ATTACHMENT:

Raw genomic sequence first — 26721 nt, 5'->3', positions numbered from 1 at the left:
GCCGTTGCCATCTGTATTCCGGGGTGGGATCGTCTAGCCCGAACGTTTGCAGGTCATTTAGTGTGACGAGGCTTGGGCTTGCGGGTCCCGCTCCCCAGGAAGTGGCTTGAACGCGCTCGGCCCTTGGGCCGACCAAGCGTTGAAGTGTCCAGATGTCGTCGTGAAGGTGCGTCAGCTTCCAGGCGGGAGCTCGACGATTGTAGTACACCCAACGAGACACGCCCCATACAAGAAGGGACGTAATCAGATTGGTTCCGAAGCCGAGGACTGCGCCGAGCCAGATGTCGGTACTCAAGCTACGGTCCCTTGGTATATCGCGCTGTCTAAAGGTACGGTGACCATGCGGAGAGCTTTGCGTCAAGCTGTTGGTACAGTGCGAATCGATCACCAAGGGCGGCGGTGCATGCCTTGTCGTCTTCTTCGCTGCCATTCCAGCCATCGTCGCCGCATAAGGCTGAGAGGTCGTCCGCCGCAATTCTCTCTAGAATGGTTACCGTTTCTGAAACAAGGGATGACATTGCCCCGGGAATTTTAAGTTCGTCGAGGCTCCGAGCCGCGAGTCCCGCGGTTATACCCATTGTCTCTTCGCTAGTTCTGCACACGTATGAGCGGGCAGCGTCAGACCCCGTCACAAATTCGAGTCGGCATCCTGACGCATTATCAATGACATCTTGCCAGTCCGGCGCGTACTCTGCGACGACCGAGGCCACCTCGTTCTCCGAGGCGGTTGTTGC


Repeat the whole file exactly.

Raw genomic sequence first — 26721 nt, 5'->3', positions numbered from 1 at the left:
GCCGTTGCCATCTGTATTCCGGGGTGGGATCGTCTAGCCCGAACGTTTGCAGGTCATTTAGTGTGACGAGGCTTGGGCTTGCGGGTCCCGCTCCCCAGGAAGTGGCTTGAACGCGCTCGGCCCTTGGGCCGACCAAGCGTTGAAGTGTCCAGATGTCGTCGTGAAGGTGCGTCAGCTTCCAGGCGGGAGCTCGACGATTGTAGTACACCCAACGAGACACGCCCCATACAAGAAGGGACGTAATCAGATTGGTTCCGAAGCCGAGGACTGCGCCGAGCCAGATGTCGGTACTCAAGCTACGGTCCCTTGGTATATCGCGCTGTCTAAAGGTACGGTGACCATGCGGAGAGCTTTGCGTCAAGCTGTTGGTACAGTGCGAATCGATCACCAAGGGCGGCGGTGCATGCCTTGTCGTCTTCTTCGCTGCCATTCCAGCCATCGTCGCCGCATAAGGCTGAGAGGTCGTCCGCCGCAATTCTCTCTAGAATGGTTACCGTTTCTGAAACAAGGGATGACATTGCCCCGGGAATTTTAAGTTCGTCGAGGCTCCGAGCCGCGAGTCCCGCGGTTATACCCATTGTCTCTTCGCTAGTTCTGCACACGTATGAGCGGGCAGCGTCAGACCCCGTCACAAATTCGAGTCGGCATCCTGACGCATTATCAATGACATCTTGCCAGTCCGGCGCGTACTCTGCGACGACCGAGGCCACCTCGTTCTCCGAGGCGGTTGTTGC